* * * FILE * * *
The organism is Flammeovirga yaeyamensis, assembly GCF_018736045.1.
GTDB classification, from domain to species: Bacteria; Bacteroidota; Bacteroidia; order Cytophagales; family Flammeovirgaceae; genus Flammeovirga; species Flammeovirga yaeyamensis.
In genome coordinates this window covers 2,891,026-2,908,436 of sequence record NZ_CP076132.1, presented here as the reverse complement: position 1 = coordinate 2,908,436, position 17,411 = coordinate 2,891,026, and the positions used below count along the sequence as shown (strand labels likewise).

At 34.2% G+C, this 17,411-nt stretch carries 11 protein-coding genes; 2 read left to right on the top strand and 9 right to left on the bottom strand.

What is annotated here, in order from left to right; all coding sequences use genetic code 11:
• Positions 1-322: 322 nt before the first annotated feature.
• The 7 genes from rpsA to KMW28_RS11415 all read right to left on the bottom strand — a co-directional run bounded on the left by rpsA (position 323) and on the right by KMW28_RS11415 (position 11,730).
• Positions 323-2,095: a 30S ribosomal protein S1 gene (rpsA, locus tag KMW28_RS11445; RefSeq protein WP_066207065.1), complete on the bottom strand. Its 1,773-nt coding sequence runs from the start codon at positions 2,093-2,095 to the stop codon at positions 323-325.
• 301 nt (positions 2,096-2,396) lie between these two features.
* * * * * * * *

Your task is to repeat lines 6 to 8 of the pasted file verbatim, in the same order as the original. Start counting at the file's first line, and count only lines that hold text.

• Positions 1-322: 322 nt before the first annotated feature.
• The 7 genes from rpsA to KMW28_RS11415 all read right to left on the bottom strand — a co-directional run bounded on the left by rpsA (position 323) and on the right by KMW28_RS11415 (position 11,730).
• Positions 323-2,095: a 30S ribosomal protein S1 gene (rpsA, locus tag KMW28_RS11445; RefSeq protein WP_066207065.1), complete on the bottom strand. Its 1,773-nt coding sequence runs from the start codon at positions 2,093-2,095 to the stop codon at positions 323-325.